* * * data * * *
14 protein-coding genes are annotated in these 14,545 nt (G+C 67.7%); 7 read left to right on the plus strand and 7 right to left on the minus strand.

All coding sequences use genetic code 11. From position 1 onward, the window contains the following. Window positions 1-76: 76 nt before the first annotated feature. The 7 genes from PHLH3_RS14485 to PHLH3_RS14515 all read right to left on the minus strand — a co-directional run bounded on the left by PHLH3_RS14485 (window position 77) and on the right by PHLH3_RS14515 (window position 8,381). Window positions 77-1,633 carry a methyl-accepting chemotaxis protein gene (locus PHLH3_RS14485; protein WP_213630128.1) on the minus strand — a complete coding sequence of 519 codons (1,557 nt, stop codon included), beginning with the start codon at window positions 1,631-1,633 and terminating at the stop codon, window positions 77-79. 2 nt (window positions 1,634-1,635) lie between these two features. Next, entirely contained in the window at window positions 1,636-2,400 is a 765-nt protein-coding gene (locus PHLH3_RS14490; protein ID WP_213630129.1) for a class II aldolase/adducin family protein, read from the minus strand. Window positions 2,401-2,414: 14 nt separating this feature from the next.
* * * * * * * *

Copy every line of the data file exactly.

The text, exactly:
14 protein-coding genes are annotated in these 14,545 nt (G+C 67.7%); 7 read left to right on the plus strand and 7 right to left on the minus strand.

All coding sequences use genetic code 11. From position 1 onward, the window contains the following. Window positions 1-76: 76 nt before the first annotated feature. The 7 genes from PHLH3_RS14485 to PHLH3_RS14515 all read right to left on the minus strand — a co-directional run bounded on the left by PHLH3_RS14485 (window position 77) and on the right by PHLH3_RS14515 (window position 8,381). Window positions 77-1,633 carry a methyl-accepting chemotaxis protein gene (locus PHLH3_RS14485; protein WP_213630128.1) on the minus strand — a complete coding sequence of 519 codons (1,557 nt, stop codon included), beginning with the start codon at window positions 1,631-1,633 and terminating at the stop codon, window positions 77-79. 2 nt (window positions 1,634-1,635) lie between these two features. Next, entirely contained in the window at window positions 1,636-2,400 is a 765-nt protein-coding gene (locus PHLH3_RS14490; protein ID WP_213630129.1) for a class II aldolase/adducin family protein, read from the minus strand. Window positions 2,401-2,414: 14 nt separating this feature from the next.